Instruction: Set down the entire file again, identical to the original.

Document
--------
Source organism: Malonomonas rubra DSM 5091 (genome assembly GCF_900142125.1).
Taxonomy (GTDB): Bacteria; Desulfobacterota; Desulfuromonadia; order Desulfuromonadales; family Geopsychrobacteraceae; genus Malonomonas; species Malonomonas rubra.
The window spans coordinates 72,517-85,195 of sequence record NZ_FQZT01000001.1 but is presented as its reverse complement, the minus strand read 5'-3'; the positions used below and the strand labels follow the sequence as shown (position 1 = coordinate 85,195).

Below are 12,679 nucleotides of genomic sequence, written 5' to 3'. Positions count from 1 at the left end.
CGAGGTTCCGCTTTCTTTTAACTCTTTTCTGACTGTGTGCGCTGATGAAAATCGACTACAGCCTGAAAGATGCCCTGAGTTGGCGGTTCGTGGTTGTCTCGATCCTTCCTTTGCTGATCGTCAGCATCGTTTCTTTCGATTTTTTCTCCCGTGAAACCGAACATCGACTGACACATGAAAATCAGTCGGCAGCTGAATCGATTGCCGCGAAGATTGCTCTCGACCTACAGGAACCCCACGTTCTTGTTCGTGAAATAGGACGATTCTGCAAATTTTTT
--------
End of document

Source organism: Malonomonas rubra DSM 5091 (genome assembly GCF_900142125.1).
Taxonomy (GTDB): Bacteria; Desulfobacterota; Desulfuromonadia; order Desulfuromonadales; family Geopsychrobacteraceae; genus Malonomonas; species Malonomonas rubra.
The window spans coordinates 72,517-85,195 of sequence record NZ_FQZT01000001.1 but is presented as its reverse complement, the minus strand read 5'-3'; the positions used below and the strand labels follow the sequence as shown (position 1 = coordinate 85,195).

Below are 12,679 nucleotides of genomic sequence, written 5' to 3'. Positions count from 1 at the left end.
CGAGGTTCCGCTTTCTTTTAACTCTTTTCTGACTGTGTGCGCTGATGAAAATCGACTACAGCCTGAAAGATGCCCTGAGTTGGCGGTTCGTGGTTGTCTCGATCCTTCCTTTGCTGATCGTCAGCATCGTTTCTTTCGATTTTTTCTCCCGTGAAACCGAACATCGACTGACACATGAAAATCAGTCGGCAGCTGAATCGATTGCCGCGAAGATTGCTCTCGACCTACAGGAACCCCACGTTCTTGTTCGTGAAATAGGACGATTCTGCAAATTTTTT